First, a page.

3 Ways of Getting Paid as a Family Caregiver: Government Benefits Programs

getting paid as a family caregiver

Benefits programs pay families to care for seniors

Caring for an older adult is expensive. There are out-of-pocket costs for medical supplies, prescription drug co-pays, home modifications, home care help, and more. Also, many people have had to leave their jobs or cut back on hours in order to care for their older adult.

That leaves many family caregivers asking “Can I get paid for caregiving?” The extra money could go a long way to easing the financial pressure.

The good news is that getting paid as a family caregiver is possible – these types of government programs do exist. The not-so-good news is that these programs aren’t available everywhere and not everyone can qualify. But it’s worthwhile to check in case you can get the benefits.

We found 3 benefits programs that pay family members (and sometimes spouses) for caring for their older adult. Find out how they work and where to apply.



3 ways of getting paid as a family caregiver

1. Medicaid programs

Most states have Medicaid programs that give money to seniors so they can hire an in-home caregiver. That person could be a family member or friend instead of a professional caregiver. Some states also allow a spouse to be the paid caregiver.

Each state has its own eligibility requirements and name for its program. If your older adult is accepted into the state’s program, the amount of money they receive will depend on a Medicaid assessment of need and the average state wage for in-home care aides.

To find the local Medicaid office and learn how to apply for the program, it’s best to start with the local Area Agency on Aging. Ask them how to contact the local Medicaid office or how to apply for a program that would pay you for caring for your older adult.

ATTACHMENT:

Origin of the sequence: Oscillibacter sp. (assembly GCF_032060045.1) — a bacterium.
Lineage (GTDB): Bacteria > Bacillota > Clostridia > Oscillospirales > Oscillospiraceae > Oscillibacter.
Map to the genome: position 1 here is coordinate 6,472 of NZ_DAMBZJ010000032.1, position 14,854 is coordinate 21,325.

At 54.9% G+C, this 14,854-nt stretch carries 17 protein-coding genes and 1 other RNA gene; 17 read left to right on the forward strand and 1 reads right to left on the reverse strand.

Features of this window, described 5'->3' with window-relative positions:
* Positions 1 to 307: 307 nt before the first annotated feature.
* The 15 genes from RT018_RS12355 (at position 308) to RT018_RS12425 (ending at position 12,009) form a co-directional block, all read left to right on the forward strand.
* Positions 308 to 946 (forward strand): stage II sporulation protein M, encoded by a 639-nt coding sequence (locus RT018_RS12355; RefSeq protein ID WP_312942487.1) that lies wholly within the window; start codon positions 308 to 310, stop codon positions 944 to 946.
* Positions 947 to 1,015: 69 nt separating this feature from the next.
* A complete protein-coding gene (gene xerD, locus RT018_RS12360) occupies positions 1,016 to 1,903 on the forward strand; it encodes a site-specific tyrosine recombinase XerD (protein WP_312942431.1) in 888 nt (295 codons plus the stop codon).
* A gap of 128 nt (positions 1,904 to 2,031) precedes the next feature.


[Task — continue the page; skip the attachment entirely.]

2. Special state programs
Some states may have similar programs that pay family caregivers, but for people who are not eligible for Medicaid or who have specific conditions like traumatic brain injury.

To find out if there are any special programs that your older adult may qualify for, contact your local Medicaid office or the state department of health.

To find the Medicaid office, it’s probably easiest to start with the local Area Agency on Aging and ask them to direct you to the correct government office.


3. Veterans benefits programs
Veteran-Directed Home and Community-Based Services (VD-HCBS)
This home-based care program helps veterans of any age who are at risk of institutional placement to continue to live in their own homes.

A veteran can choose the services that best meet their needs and manage their own spending budgets for personal care services. Hiring their own in-home care aides falls into that area – including family and friends.

Aid & Attendance or Housebound programs
Veterans who are eligible for a VA pension and need in-home care or are housebound may be able to get additional benefits payments on top of their monthly pension. Note: Veterans cannot receive both of these benefits at the same time.

To find out how to apply for veterans benefits programs, contact the local VA regional benefits office.


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By DailyCaring Editorial Team
Image: Generations Home Care


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